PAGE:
Pen and ink is traditionally a black and white art form (although colored inks can be used). Illustrations with pen and ink are high-contrast and are often used for portraits or figure studies of flora and fauna. The well-defined lines of a pen offer more precision than charcoal when it comes to drawing details. The flip side is that while charcoal is naturally used for shading, shading in pen and ink requires technique.
There are a few common shading techniques for pen-and-ink drawings: hatching (drawing many short parallel lines), cross-hatching (the aforementioned crossed by a perpendicular set of lines), and stippling (making a number of small dots). These each have a distinct look and feel, which you can experiment with by varying your “pen and ink” prompts to include specific techniques, such as “with stippling.”
Pastels often employ pigments similar to what’s used in oil paints, but one can also mix those pigments with chalk and a binder, for a result that’s akin to drawing with colored charcoal. Traditionally, pastels are drawn onto specialized pastel paper that will catch the chalk in its toothed grooves. This medium is surprisingly versatile, especially because there are different types of pastels.
Soft pastels are your traditional chalky pastels, good for vivid and blended colors. Hard pastels don’t blend as well, but create sharper lines with more precise borders. There are also oil pastels which produce works that look like oil paintings, and pan pastels that can produce art that looks like watercolors. In both cases, you’re probably better off just using oil paintings and watercolors as your prompts. But if you want the traditional blended look, there’s nothing quite like “soft pastels.”
Pencils are a great way to get some of the black and white contrast of a charcoal drawing, but with greater control and precision. Graphite pencils are commonly used for sketching and shading, using some of the same techniques as pen and ink such as hatching and crosshatching. Using “graphite pencil” as a prompt will likely return a more shaded artistic illustration in black and white.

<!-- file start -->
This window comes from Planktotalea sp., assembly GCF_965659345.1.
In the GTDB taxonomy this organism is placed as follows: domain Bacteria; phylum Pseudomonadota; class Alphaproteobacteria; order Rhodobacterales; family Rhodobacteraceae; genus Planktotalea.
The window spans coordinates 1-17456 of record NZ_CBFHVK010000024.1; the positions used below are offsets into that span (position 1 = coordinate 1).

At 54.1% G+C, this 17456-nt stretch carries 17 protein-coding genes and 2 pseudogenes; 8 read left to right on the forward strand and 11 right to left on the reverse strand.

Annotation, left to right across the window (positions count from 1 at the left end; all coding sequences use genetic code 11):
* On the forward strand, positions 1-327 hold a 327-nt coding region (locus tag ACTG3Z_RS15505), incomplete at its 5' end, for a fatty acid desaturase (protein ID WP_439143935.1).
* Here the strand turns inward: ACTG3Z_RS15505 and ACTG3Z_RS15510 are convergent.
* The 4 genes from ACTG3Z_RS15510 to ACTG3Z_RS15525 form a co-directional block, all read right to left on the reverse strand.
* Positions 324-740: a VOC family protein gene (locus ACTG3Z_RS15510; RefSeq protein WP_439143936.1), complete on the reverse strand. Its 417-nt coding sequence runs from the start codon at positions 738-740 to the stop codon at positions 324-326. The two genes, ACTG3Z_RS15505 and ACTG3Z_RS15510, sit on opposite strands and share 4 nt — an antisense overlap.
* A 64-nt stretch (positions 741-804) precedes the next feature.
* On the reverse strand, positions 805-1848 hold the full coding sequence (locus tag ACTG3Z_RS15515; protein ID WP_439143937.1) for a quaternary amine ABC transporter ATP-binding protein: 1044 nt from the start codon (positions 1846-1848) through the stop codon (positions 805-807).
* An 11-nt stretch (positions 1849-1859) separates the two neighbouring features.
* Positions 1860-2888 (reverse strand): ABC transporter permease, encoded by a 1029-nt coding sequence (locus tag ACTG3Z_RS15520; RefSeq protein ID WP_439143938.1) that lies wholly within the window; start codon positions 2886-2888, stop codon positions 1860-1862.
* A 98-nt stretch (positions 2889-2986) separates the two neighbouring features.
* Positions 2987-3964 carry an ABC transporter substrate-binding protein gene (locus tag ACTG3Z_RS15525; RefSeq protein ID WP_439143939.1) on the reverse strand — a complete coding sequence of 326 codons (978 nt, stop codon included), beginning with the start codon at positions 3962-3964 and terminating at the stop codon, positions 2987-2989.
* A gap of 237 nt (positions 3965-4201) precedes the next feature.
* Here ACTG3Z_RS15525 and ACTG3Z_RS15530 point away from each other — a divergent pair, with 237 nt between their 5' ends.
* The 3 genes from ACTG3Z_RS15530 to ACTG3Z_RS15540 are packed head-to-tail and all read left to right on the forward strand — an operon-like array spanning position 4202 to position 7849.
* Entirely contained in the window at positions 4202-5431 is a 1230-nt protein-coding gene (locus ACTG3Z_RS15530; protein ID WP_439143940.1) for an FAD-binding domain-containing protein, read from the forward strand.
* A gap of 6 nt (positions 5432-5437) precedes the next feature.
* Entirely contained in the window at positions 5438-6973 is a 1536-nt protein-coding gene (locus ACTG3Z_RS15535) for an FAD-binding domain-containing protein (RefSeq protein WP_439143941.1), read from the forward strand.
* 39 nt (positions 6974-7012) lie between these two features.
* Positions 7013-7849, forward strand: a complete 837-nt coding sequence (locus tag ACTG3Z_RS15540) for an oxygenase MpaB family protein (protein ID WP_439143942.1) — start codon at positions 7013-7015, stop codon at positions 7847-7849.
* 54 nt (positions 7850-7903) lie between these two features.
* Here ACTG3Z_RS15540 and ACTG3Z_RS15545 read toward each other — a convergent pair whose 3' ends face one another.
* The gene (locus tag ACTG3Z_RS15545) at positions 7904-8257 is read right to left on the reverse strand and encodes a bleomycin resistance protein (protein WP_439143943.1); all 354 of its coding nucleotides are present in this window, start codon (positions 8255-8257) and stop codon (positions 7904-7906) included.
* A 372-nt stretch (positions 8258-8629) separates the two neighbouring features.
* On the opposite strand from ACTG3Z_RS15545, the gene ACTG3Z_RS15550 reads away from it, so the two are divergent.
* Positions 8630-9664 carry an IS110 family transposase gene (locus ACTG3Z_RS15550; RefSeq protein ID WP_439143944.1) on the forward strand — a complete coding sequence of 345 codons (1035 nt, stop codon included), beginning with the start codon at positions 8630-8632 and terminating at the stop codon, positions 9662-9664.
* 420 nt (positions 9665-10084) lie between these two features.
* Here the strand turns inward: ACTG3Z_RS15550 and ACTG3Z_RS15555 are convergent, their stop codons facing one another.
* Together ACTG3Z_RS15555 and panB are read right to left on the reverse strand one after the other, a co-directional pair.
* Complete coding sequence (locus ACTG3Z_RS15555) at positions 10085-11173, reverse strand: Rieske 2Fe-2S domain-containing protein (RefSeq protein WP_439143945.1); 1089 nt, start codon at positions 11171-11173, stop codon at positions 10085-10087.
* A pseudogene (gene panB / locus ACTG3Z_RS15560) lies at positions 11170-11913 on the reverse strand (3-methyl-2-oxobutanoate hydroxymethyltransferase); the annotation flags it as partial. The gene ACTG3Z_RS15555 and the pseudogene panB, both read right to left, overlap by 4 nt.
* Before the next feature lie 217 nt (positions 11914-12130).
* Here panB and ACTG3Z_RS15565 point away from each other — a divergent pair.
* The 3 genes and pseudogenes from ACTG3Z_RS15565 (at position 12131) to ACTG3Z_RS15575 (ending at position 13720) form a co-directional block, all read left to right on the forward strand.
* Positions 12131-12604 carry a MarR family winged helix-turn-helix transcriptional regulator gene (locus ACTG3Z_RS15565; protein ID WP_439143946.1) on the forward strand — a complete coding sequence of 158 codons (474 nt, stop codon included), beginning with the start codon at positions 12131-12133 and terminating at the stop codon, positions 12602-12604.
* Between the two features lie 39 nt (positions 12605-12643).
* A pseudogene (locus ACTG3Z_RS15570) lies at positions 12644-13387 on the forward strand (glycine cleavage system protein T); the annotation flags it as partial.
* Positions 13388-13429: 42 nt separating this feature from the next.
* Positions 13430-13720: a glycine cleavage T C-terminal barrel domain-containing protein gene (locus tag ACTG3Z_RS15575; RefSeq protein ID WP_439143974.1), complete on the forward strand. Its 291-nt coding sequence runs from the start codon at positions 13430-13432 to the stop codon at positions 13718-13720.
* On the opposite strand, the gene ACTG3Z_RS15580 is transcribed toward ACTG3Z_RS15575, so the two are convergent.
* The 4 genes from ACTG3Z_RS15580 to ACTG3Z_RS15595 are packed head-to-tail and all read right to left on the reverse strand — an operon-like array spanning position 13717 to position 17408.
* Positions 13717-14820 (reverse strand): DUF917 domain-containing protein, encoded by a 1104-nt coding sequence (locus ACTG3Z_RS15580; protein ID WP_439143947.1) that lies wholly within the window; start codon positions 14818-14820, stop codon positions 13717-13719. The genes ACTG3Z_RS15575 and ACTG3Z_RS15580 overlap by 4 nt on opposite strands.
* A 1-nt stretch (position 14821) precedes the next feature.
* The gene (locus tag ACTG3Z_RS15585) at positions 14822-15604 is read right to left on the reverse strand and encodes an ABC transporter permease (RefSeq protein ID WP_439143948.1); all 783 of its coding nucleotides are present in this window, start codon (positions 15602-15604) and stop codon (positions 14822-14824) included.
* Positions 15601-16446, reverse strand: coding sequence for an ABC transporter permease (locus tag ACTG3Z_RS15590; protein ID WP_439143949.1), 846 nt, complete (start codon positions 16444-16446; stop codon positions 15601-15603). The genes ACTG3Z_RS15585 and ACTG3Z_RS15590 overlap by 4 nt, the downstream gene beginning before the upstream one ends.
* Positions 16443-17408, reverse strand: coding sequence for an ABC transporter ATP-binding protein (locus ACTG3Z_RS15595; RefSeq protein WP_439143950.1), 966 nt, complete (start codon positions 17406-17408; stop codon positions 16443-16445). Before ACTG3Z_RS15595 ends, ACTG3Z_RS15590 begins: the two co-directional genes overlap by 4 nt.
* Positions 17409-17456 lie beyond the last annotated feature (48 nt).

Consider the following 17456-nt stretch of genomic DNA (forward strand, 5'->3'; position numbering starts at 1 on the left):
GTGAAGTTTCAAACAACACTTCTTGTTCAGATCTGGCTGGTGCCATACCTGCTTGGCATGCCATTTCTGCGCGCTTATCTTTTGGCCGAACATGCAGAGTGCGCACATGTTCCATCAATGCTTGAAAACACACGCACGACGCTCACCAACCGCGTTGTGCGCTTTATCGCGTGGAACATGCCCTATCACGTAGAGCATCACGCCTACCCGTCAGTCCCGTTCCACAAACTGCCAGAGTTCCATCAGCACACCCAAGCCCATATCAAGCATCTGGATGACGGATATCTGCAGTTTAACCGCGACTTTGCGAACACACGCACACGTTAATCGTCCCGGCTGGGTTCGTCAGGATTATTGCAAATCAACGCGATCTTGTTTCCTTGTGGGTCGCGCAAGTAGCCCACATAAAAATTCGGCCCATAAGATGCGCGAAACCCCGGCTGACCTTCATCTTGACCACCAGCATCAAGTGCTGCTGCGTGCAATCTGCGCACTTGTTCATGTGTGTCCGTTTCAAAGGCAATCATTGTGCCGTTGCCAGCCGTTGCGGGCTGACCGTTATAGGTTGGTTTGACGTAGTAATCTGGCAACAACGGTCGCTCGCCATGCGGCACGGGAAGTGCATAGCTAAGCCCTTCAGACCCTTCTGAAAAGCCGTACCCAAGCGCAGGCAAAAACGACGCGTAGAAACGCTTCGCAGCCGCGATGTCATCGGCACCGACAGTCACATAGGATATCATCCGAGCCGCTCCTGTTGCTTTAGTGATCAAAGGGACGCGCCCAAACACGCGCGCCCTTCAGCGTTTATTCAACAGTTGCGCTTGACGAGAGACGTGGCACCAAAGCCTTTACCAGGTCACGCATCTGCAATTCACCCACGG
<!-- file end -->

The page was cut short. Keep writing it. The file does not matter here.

But pencils don’t need to be monochrome. Color pencils mix colored pigments with oil or wax, so in addition to just adding color, they also have a different texture than graphite pencils, allowing for a wide variety of illustrations. Colored pencils can be used to create realistic illustrations, or just simple sketches, depending on the keywords used in your prompt.
The many types of markers that exist means that you can get surprisingly varied outputs by using “marker” as a prompt. Art markers (made specifically for art) are useful for those who want to approximate another medium. Acrylic markers have vibrant colors and clear lines just like acrylic paints, making them perfect for cartooning. Alcohol markers can blend more like watercolors and are well-suited for realistic scenes.
Try getting specific with a type of art marker. A prompt like “drawn in sharpie” will give you a roughly drawn picture with a marker that wasn’t meant for complex artistic drawings. And using whiteboard markers as a prompt may lead you to even simpler drawings for the purpose of illustrating an idea rather than trying to make a complex work of art.
Okay, fine art it usually isn’t. Crayons are much more likely to be used by a 7-year-old child than a renowned master artist. But that shouldn’t dissuade you from using crayons as a prompt for (at least) two reasons. First, just because something isn’t common, doesn’t mean it doesn’t exist. There is the occasional great work of art created in crayon, and it stands out all the more for using such an unconventional medium.
Secondly (and perhaps more importantly), not every occasion calls for fine art. Sometimes an illustration in crayon is just what the situation or mood requires. Although, if you want your crayon art to have that signature first-grade charm, you should probably include “child’s drawing” in your prompt.